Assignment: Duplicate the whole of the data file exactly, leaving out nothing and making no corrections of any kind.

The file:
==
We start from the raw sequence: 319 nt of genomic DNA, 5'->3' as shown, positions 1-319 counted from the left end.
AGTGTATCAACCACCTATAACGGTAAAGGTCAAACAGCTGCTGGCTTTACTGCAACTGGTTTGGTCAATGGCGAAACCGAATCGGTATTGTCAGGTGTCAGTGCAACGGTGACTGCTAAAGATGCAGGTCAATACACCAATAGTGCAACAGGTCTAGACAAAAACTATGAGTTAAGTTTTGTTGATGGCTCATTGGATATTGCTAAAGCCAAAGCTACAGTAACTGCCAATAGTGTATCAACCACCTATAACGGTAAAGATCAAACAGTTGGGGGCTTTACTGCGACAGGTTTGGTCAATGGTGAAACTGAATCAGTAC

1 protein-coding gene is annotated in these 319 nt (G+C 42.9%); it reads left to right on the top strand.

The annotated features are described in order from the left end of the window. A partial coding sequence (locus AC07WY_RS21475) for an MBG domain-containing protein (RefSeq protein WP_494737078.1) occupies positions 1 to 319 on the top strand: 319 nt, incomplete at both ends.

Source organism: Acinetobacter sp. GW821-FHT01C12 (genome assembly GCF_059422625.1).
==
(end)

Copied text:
We start from the raw sequence: 319 nt of genomic DNA, 5'->3' as shown, positions 1-319 counted from the left end.
AGTGTATCAACCACCTATAACGGTAAAGGTCAAACAGCTGCTGGCTTTACTGCAACTGGTTTGGTCAATGGCGAAACCGAATCGGTATTGTCAGGTGTCAGTGCAACGGTGACTGCTAAAGATGCAGGTCAATACACCAATAGTGCAACAGGTCTAGACAAAAACTATGAGTTAAGTTTTGTTGATGGCTCATTGGATATTGCTAAAGCCAAAGCTACAGTAACTGCCAATAGTGTATCAACCACCTATAACGGTAAAGATCAAACAGTTGGGGGCTTTACTGCGACAGGTTTGGTCAATGGTGAAACTGAATCAGTAC

1 protein-coding gene is annotated in these 319 nt (G+C 42.9%); it reads left to right on the top strand.

The annotated features are described in order from the left end of the window. A partial coding sequence (locus AC07WY_RS21475) for an MBG domain-containing protein (RefSeq protein WP_494737078.1) occupies positions 1 to 319 on the top strand: 319 nt, incomplete at both ends.

Source organism: Acinetobacter sp. GW821-FHT01C12 (genome assembly GCF_059422625.1).